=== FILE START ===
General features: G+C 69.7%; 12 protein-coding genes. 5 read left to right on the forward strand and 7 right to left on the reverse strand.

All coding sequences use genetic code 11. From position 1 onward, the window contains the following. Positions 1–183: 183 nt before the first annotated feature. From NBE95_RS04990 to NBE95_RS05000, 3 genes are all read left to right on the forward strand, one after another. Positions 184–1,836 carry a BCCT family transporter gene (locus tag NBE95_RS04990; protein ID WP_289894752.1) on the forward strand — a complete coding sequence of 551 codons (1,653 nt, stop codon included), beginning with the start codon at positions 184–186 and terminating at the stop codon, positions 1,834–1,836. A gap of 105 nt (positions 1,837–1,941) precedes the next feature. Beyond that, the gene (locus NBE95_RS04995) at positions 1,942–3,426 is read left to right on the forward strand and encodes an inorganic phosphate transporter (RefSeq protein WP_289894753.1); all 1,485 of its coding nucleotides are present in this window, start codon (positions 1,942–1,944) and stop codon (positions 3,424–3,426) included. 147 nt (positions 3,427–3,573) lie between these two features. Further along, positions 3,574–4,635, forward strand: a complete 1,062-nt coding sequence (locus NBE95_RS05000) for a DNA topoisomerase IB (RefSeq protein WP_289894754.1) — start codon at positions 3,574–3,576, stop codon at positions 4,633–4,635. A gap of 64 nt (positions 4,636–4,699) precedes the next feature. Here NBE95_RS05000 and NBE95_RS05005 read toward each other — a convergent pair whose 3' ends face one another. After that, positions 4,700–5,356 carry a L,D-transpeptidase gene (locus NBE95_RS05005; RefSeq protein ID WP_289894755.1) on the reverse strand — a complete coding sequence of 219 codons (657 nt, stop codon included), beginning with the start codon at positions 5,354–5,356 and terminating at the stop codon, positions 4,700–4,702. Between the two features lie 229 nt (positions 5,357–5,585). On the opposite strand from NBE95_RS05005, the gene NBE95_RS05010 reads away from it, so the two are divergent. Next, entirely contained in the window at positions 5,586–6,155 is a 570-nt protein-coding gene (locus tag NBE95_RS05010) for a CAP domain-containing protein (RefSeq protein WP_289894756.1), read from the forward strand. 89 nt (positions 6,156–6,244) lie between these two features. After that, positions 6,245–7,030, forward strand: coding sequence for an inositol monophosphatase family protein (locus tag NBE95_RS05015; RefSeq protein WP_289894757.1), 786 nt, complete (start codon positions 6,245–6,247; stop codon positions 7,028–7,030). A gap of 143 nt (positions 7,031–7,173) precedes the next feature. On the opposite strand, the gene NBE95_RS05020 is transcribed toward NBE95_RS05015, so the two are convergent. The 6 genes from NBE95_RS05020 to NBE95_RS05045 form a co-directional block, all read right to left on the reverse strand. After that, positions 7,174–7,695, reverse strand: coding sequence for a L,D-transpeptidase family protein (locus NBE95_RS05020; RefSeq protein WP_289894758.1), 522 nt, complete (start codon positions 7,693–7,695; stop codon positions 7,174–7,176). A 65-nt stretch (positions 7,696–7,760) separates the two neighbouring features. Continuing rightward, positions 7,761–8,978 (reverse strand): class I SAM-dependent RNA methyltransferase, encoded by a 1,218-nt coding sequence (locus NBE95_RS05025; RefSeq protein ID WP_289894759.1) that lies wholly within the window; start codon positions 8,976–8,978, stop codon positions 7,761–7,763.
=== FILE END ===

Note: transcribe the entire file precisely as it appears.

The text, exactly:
General features: G+C 69.7%; 12 protein-coding genes. 5 read left to right on the forward strand and 7 right to left on the reverse strand.

All coding sequences use genetic code 11. From position 1 onward, the window contains the following. Positions 1–183: 183 nt before the first annotated feature. From NBE95_RS04990 to NBE95_RS05000, 3 genes are all read left to right on the forward strand, one after another. Positions 184–1,836 carry a BCCT family transporter gene (locus tag NBE95_RS04990; protein ID WP_289894752.1) on the forward strand — a complete coding sequence of 551 codons (1,653 nt, stop codon included), beginning with the start codon at positions 184–186 and terminating at the stop codon, positions 1,834–1,836. A gap of 105 nt (positions 1,837–1,941) precedes the next feature. Beyond that, the gene (locus NBE95_RS04995) at positions 1,942–3,426 is read left to right on the forward strand and encodes an inorganic phosphate transporter (RefSeq protein WP_289894753.1); all 1,485 of its coding nucleotides are present in this window, start codon (positions 1,942–1,944) and stop codon (positions 3,424–3,426) included. 147 nt (positions 3,427–3,573) lie between these two features. Further along, positions 3,574–4,635, forward strand: a complete 1,062-nt coding sequence (locus NBE95_RS05000) for a DNA topoisomerase IB (RefSeq protein WP_289894754.1) — start codon at positions 3,574–3,576, stop codon at positions 4,633–4,635. A gap of 64 nt (positions 4,636–4,699) precedes the next feature. Here NBE95_RS05000 and NBE95_RS05005 read toward each other — a convergent pair whose 3' ends face one another. After that, positions 4,700–5,356 carry a L,D-transpeptidase gene (locus NBE95_RS05005; RefSeq protein ID WP_289894755.1) on the reverse strand — a complete coding sequence of 219 codons (657 nt, stop codon included), beginning with the start codon at positions 5,354–5,356 and terminating at the stop codon, positions 4,700–4,702. Between the two features lie 229 nt (positions 5,357–5,585). On the opposite strand from NBE95_RS05005, the gene NBE95_RS05010 reads away from it, so the two are divergent. Next, entirely contained in the window at positions 5,586–6,155 is a 570-nt protein-coding gene (locus tag NBE95_RS05010) for a CAP domain-containing protein (RefSeq protein WP_289894756.1), read from the forward strand. 89 nt (positions 6,156–6,244) lie between these two features. After that, positions 6,245–7,030, forward strand: coding sequence for an inositol monophosphatase family protein (locus tag NBE95_RS05015; RefSeq protein WP_289894757.1), 786 nt, complete (start codon positions 6,245–6,247; stop codon positions 7,028–7,030). A gap of 143 nt (positions 7,031–7,173) precedes the next feature. On the opposite strand, the gene NBE95_RS05020 is transcribed toward NBE95_RS05015, so the two are convergent. The 6 genes from NBE95_RS05020 to NBE95_RS05045 form a co-directional block, all read right to left on the reverse strand. After that, positions 7,174–7,695, reverse strand: coding sequence for a L,D-transpeptidase family protein (locus NBE95_RS05020; RefSeq protein WP_289894758.1), 522 nt, complete (start codon positions 7,693–7,695; stop codon positions 7,174–7,176). A 65-nt stretch (positions 7,696–7,760) separates the two neighbouring features. Continuing rightward, positions 7,761–8,978 (reverse strand): class I SAM-dependent RNA methyltransferase, encoded by a 1,218-nt coding sequence (locus NBE95_RS05025; RefSeq protein ID WP_289894759.1) that lies wholly within the window; start codon positions 8,976–8,978, stop codon positions 7,761–7,763.